The Battle at the Milvian Bridge

After Galerius' death in 311 C.E., both Licinius and Maximin Daia raced to claim his territories. For different reasons—Licinius because he wanted Maximin Daia's territories and Constantine because he had no interest in the continued persecutions of Maximin Daia—Constantine and Licinius became allies. To cement their alliance, Licinius was betrothed to Constantine's half-sister Constantia. Meanwhile, Maxentius was losing control of Rome and had declared war on Constantine. The pretext was that he wanted to avenge the murder of his father Maximian, but in reality he had become more and more unpopular as his building program excessively taxed the Romans and the food shortages precipitated riots. He needed money, troops, and territory. He and Maximin Daia agreed to ally themselves against Constantine and Licinius. The tetrarchy had completely dissolved.

In the spring of 312 C.E., while Licinius and Maximin Daia remained in the east, Constantine crossed the Alps and took northern Italy in several difficult battles that required strategic acumen and daring leadership. Maxentius had remained fortified in Rome, which he had filled with supplies; to slow the approach of Constantine and his forces, he had cut all the bridges outside of the walls of Rome.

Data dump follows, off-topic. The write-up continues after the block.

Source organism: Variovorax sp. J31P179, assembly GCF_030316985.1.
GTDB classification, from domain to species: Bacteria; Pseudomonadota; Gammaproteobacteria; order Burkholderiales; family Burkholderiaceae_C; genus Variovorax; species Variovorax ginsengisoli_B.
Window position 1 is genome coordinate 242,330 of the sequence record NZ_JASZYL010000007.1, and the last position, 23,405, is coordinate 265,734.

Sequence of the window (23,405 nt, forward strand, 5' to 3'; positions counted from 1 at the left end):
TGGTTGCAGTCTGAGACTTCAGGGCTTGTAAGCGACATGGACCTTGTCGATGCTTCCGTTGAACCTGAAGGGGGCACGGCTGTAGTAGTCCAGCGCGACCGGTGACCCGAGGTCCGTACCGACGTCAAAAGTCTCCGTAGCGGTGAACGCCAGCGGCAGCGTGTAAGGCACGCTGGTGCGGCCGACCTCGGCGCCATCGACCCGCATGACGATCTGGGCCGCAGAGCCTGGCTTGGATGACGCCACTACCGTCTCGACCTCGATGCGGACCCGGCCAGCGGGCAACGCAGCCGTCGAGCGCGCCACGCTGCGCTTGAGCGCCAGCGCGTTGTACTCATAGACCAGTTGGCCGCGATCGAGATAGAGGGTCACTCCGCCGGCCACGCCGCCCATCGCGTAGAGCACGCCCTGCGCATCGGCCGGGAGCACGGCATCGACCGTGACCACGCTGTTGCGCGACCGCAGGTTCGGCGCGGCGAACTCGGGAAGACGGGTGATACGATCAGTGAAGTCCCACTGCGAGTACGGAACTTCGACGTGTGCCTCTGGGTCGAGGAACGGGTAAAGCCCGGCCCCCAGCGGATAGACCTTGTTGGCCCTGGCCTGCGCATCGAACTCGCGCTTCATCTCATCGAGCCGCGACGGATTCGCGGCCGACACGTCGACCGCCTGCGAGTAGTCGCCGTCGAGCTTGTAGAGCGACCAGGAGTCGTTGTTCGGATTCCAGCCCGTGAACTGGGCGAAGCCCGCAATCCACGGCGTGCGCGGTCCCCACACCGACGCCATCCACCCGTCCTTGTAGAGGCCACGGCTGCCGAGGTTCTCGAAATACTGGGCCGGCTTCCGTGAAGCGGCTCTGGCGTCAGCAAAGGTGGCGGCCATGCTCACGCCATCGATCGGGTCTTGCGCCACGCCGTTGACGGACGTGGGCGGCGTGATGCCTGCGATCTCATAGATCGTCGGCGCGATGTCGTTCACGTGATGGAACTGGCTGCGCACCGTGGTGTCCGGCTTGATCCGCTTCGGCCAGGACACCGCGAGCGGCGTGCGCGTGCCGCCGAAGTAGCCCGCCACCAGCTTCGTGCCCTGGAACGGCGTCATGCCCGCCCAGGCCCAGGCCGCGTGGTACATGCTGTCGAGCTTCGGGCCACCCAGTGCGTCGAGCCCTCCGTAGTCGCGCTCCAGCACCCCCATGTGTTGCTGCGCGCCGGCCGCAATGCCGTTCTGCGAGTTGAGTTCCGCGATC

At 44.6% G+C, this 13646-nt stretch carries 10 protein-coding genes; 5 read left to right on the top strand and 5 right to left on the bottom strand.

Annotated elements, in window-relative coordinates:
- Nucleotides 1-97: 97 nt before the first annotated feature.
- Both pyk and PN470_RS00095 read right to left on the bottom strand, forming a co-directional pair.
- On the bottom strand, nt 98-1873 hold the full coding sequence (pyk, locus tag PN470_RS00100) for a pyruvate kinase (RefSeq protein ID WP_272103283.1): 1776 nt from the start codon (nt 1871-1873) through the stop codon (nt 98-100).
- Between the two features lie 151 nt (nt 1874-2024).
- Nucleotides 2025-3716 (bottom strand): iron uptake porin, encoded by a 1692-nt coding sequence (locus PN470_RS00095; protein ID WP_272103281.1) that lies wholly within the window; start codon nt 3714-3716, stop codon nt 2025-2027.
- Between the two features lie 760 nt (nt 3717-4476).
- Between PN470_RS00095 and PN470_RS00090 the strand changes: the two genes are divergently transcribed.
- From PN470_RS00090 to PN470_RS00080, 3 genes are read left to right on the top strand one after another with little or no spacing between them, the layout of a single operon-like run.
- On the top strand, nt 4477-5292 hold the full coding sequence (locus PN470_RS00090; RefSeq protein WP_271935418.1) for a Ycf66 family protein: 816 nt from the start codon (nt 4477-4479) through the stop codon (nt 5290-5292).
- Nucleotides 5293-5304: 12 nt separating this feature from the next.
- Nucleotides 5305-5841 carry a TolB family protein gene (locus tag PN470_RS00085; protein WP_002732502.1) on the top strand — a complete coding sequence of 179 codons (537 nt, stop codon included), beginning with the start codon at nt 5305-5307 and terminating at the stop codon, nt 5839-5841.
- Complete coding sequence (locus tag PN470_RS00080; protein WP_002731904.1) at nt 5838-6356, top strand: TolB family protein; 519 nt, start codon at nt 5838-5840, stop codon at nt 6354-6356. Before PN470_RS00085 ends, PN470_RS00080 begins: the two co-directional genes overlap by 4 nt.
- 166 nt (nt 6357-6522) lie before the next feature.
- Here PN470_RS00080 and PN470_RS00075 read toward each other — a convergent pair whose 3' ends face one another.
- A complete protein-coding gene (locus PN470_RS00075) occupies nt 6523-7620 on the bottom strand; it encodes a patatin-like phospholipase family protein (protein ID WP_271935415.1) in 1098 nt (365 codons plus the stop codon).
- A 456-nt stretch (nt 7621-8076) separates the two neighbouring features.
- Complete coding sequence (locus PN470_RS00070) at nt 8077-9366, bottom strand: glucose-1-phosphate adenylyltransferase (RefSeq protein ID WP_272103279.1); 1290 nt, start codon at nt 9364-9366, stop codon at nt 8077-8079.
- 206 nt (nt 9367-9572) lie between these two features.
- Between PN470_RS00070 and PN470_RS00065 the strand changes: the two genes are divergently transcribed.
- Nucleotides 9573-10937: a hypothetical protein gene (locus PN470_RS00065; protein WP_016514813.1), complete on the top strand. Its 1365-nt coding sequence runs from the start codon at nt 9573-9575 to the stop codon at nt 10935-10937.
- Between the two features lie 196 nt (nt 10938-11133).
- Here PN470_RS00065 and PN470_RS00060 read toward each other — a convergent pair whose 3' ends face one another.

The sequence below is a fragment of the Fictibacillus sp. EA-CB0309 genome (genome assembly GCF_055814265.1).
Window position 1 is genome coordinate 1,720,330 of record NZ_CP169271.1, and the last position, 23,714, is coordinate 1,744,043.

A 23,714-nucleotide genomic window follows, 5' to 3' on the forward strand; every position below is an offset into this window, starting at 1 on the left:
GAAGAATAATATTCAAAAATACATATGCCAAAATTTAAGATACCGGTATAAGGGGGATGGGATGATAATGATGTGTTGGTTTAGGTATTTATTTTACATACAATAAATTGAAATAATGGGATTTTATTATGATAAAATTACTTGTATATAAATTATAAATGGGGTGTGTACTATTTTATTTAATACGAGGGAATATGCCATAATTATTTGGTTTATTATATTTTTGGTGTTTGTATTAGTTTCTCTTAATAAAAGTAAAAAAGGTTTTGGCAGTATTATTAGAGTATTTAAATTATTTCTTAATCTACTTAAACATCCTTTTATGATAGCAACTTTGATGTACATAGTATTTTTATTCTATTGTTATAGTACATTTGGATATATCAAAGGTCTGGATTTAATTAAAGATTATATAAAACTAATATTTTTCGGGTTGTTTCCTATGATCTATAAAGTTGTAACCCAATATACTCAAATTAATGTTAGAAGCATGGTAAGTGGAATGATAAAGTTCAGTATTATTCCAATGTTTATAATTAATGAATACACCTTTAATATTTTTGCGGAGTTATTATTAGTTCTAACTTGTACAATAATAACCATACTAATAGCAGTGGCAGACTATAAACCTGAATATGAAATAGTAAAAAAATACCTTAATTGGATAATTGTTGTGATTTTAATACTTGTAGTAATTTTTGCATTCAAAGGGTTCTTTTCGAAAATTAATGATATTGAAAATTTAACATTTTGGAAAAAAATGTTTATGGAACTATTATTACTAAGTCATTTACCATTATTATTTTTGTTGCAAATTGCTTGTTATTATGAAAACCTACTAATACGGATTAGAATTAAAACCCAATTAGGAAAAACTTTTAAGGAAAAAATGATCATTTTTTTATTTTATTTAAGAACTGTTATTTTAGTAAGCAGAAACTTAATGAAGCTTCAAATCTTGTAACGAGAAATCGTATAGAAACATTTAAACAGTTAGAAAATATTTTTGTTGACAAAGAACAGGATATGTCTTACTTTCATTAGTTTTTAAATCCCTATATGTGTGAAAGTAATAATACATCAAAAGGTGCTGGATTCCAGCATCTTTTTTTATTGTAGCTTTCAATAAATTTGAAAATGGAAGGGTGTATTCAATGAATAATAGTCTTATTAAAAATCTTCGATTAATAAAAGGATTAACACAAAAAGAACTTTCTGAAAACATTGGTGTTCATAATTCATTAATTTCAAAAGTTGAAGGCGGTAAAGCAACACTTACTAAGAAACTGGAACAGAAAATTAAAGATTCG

Complacent and overconfident, Maxentius was celebrating the anniversary of his accession when he received the news that Constantine was marching closer to Rome and could not be stopped. He ordered the Sibylline books to be consulted, to learn what the fortune of the day held: the haruspex read in the prophetic books that on that day the enemy of the Romans would perish. Interpreting the prediction of the haruspex to mean that Constantine was "the enemy of Romans" and would be defeated, Maxentius marched out to meet him. The date was October 28, 312 C.E., six years to the very day that Maxentius had proclaimed himself emperor.

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